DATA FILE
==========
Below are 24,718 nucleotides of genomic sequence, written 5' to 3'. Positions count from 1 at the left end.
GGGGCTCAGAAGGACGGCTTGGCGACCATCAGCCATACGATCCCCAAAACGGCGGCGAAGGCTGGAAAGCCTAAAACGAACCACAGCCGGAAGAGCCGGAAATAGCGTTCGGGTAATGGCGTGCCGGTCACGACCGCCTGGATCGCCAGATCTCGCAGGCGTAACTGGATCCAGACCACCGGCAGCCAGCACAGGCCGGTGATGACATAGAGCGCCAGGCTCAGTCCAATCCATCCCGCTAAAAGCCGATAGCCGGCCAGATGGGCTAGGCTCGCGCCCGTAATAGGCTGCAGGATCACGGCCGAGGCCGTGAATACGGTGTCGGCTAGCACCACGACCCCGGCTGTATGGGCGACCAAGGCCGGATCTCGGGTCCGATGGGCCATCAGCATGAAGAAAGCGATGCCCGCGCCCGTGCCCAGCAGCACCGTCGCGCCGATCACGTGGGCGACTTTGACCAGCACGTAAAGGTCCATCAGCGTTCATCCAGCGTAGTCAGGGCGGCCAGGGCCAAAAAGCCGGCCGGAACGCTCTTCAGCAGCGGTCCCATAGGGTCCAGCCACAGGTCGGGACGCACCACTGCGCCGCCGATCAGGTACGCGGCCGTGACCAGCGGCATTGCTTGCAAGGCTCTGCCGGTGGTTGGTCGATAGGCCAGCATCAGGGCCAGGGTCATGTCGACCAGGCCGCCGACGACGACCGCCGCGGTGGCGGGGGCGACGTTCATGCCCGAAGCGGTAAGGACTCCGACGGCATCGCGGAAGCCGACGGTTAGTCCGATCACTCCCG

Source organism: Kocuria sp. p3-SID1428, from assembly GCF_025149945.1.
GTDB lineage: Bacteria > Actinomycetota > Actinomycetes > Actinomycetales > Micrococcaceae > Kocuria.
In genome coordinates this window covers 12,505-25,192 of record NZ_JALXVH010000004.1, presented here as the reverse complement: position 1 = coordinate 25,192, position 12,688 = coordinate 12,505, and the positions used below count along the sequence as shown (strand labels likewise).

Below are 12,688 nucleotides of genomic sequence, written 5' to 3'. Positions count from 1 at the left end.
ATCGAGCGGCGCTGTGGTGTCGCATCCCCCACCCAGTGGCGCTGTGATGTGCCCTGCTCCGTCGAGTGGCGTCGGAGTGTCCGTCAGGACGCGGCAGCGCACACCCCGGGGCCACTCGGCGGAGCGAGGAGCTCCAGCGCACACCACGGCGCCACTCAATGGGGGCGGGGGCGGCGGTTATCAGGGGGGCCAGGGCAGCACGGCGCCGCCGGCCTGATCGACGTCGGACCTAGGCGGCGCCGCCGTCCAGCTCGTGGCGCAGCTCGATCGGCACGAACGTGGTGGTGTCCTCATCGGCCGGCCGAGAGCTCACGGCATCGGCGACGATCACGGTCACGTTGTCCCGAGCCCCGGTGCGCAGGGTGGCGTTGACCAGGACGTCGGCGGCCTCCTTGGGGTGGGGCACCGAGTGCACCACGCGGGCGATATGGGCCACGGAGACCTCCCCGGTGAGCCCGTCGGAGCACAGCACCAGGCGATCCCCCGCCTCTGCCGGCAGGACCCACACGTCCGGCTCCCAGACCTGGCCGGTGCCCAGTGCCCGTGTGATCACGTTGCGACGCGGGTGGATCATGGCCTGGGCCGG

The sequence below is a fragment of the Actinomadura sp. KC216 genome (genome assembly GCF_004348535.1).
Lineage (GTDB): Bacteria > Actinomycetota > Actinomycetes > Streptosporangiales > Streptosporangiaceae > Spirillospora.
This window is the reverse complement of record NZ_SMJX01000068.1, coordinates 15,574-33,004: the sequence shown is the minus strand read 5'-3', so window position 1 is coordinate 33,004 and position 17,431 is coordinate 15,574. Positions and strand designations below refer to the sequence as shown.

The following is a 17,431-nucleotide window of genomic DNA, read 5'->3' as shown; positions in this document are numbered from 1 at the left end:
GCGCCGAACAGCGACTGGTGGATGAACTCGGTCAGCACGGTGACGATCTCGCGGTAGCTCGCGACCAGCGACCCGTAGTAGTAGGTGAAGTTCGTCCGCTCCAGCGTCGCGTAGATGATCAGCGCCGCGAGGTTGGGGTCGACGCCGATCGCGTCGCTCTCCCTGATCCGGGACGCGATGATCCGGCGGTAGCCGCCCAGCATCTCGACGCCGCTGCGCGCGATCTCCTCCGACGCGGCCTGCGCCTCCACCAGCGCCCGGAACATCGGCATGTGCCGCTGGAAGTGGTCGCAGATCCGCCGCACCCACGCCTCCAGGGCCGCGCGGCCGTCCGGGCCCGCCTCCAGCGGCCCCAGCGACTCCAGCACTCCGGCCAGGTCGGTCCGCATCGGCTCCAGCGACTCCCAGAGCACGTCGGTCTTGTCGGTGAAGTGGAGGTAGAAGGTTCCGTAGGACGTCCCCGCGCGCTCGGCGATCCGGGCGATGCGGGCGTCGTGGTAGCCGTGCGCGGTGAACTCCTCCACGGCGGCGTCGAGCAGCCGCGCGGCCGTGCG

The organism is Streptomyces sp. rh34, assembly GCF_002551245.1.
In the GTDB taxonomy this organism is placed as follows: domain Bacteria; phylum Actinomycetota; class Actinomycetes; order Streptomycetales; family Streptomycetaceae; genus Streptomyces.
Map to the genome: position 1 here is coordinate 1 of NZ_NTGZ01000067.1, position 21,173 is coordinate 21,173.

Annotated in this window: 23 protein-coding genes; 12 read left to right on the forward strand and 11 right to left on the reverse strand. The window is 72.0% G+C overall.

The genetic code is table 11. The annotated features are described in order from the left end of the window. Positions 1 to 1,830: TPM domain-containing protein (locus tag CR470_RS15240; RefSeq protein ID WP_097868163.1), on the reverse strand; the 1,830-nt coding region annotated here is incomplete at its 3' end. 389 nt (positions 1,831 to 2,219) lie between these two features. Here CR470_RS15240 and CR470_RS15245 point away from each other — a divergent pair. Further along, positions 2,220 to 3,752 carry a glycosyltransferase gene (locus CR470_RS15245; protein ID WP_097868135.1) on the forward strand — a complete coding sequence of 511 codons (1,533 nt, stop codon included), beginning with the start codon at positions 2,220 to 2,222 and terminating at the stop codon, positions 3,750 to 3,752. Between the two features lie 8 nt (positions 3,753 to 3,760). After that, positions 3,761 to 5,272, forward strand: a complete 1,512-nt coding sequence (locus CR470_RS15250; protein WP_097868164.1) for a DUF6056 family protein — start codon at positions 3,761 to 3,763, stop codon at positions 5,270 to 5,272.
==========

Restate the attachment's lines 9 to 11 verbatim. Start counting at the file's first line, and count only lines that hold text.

Lineage (GTDB): Bacteria > Actinomycetota > Actinomycetes > Streptosporangiales > Streptosporangiaceae > Spirillospora.
This window is the reverse complement of record NZ_SMJX01000068.1, coordinates 15,574-33,004: the sequence shown is the minus strand read 5'-3', so window position 1 is coordinate 33,004 and position 17,431 is coordinate 15,574. Positions and strand designations below refer to the sequence as shown.

The following is a 17,431-nucleotide window of genomic DNA, read 5'->3' as shown; positions in this document are numbered from 1 at the left end: